Sam Chappelear offers the following sage advice to those new to the sport of dove hunting: “Find a mentor to take you dove hunting. If you have the opportunity to practice shooting skeet then do so. Become familiar and safe with your firearm before going to a dove shoot. SCDNR has some fields that are adult/youth only where you must have a youth accompany you on the hunt. Both the adult and youth can shoot on these selected fields. These fields typically are less crowded. And, don’t expect to hit every dove you shoot at!”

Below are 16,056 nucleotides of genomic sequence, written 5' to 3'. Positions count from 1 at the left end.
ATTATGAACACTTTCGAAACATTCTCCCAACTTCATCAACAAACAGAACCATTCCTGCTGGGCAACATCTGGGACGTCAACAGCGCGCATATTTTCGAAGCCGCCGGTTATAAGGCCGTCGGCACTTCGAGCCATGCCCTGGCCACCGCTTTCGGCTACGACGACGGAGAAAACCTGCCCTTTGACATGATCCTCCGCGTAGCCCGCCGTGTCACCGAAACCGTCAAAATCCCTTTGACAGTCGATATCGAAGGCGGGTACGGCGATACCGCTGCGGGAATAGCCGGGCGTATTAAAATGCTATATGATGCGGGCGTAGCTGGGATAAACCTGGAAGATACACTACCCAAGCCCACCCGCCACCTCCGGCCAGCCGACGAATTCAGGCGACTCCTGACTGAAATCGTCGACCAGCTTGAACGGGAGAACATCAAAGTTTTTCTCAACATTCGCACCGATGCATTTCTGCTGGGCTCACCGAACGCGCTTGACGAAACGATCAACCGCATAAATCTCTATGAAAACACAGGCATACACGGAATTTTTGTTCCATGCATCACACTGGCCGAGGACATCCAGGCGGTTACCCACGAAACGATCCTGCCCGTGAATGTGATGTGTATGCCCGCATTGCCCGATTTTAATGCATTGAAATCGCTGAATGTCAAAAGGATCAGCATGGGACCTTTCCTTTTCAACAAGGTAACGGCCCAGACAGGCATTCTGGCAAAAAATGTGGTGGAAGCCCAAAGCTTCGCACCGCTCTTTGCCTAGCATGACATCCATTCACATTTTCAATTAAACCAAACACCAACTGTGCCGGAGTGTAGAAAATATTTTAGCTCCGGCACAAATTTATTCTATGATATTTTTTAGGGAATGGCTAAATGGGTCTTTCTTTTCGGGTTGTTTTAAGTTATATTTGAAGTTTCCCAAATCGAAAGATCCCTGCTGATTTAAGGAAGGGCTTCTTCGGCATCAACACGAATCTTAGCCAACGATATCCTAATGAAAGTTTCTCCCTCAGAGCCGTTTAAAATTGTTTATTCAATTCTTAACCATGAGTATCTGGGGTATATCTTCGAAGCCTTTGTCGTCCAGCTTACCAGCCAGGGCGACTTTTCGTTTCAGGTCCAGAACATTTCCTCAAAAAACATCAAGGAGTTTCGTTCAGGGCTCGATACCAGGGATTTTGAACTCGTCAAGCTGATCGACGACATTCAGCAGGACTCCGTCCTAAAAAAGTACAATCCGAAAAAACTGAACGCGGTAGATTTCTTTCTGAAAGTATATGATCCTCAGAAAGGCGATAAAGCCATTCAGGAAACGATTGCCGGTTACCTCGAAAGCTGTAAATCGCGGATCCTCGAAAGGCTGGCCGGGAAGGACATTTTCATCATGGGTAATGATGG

WMA fields are not all open every Saturday during the season, so it is important to check for open fields before heading out. SCDNR “rotates the fields so as to give the doves a break and a chance to build up again before the next hunt. Remember, there can be as many as 100-400 hunters on these fields on a single hunt, so that equals a lot of harvested doves (anywhere from 200 to over 1,000 birds from a set of fields on one hunt). Most private fields hunt far fewer hunters at a time and therefore kill fewer doves per hunt, so they can afford to hunt multiple Saturdays in a row.”For information concerning SCDNR WMA public dove fields and dates of open hunts, check out